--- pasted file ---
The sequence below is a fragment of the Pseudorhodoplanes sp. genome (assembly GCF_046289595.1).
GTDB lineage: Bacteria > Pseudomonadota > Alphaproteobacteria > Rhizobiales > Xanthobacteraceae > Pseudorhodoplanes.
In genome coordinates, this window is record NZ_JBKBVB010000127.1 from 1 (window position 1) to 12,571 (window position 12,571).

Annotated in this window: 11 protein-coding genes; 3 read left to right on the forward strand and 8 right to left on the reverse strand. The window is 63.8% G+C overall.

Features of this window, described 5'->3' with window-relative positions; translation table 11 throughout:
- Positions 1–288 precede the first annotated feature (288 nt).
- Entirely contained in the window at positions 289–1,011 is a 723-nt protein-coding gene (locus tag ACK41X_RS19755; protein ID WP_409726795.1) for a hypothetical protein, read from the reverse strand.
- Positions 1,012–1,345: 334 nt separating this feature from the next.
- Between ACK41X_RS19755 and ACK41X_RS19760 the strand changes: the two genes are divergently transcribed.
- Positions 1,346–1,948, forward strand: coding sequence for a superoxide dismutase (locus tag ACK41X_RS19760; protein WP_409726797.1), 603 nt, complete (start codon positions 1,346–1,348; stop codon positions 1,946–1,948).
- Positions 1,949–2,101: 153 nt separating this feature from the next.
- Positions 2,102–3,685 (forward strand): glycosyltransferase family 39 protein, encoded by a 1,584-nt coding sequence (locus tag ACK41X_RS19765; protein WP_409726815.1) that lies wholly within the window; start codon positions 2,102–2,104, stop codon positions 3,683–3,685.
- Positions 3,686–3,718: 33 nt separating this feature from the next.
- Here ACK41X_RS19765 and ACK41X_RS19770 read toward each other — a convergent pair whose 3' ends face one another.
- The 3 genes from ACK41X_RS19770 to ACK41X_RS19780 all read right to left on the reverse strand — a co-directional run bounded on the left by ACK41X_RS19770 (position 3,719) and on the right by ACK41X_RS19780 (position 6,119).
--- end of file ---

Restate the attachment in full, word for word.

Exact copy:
The sequence below is a fragment of the Pseudorhodoplanes sp. genome (assembly GCF_046289595.1).
GTDB lineage: Bacteria > Pseudomonadota > Alphaproteobacteria > Rhizobiales > Xanthobacteraceae > Pseudorhodoplanes.
In genome coordinates, this window is record NZ_JBKBVB010000127.1 from 1 (window position 1) to 12,571 (window position 12,571).

Annotated in this window: 11 protein-coding genes; 3 read left to right on the forward strand and 8 right to left on the reverse strand. The window is 63.8% G+C overall.

Features of this window, described 5'->3' with window-relative positions; translation table 11 throughout:
- Positions 1–288 precede the first annotated feature (288 nt).
- Entirely contained in the window at positions 289–1,011 is a 723-nt protein-coding gene (locus tag ACK41X_RS19755; protein ID WP_409726795.1) for a hypothetical protein, read from the reverse strand.
- Positions 1,012–1,345: 334 nt separating this feature from the next.
- Between ACK41X_RS19755 and ACK41X_RS19760 the strand changes: the two genes are divergently transcribed.
- Positions 1,346–1,948, forward strand: coding sequence for a superoxide dismutase (locus tag ACK41X_RS19760; protein WP_409726797.1), 603 nt, complete (start codon positions 1,346–1,348; stop codon positions 1,946–1,948).
- Positions 1,949–2,101: 153 nt separating this feature from the next.
- Positions 2,102–3,685 (forward strand): glycosyltransferase family 39 protein, encoded by a 1,584-nt coding sequence (locus tag ACK41X_RS19765; protein WP_409726815.1) that lies wholly within the window; start codon positions 2,102–2,104, stop codon positions 3,683–3,685.
- Positions 3,686–3,718: 33 nt separating this feature from the next.
- Here ACK41X_RS19765 and ACK41X_RS19770 read toward each other — a convergent pair whose 3' ends face one another.
- The 3 genes from ACK41X_RS19770 to ACK41X_RS19780 all read right to left on the reverse strand — a co-directional run bounded on the left by ACK41X_RS19770 (position 3,719) and on the right by ACK41X_RS19780 (position 6,119).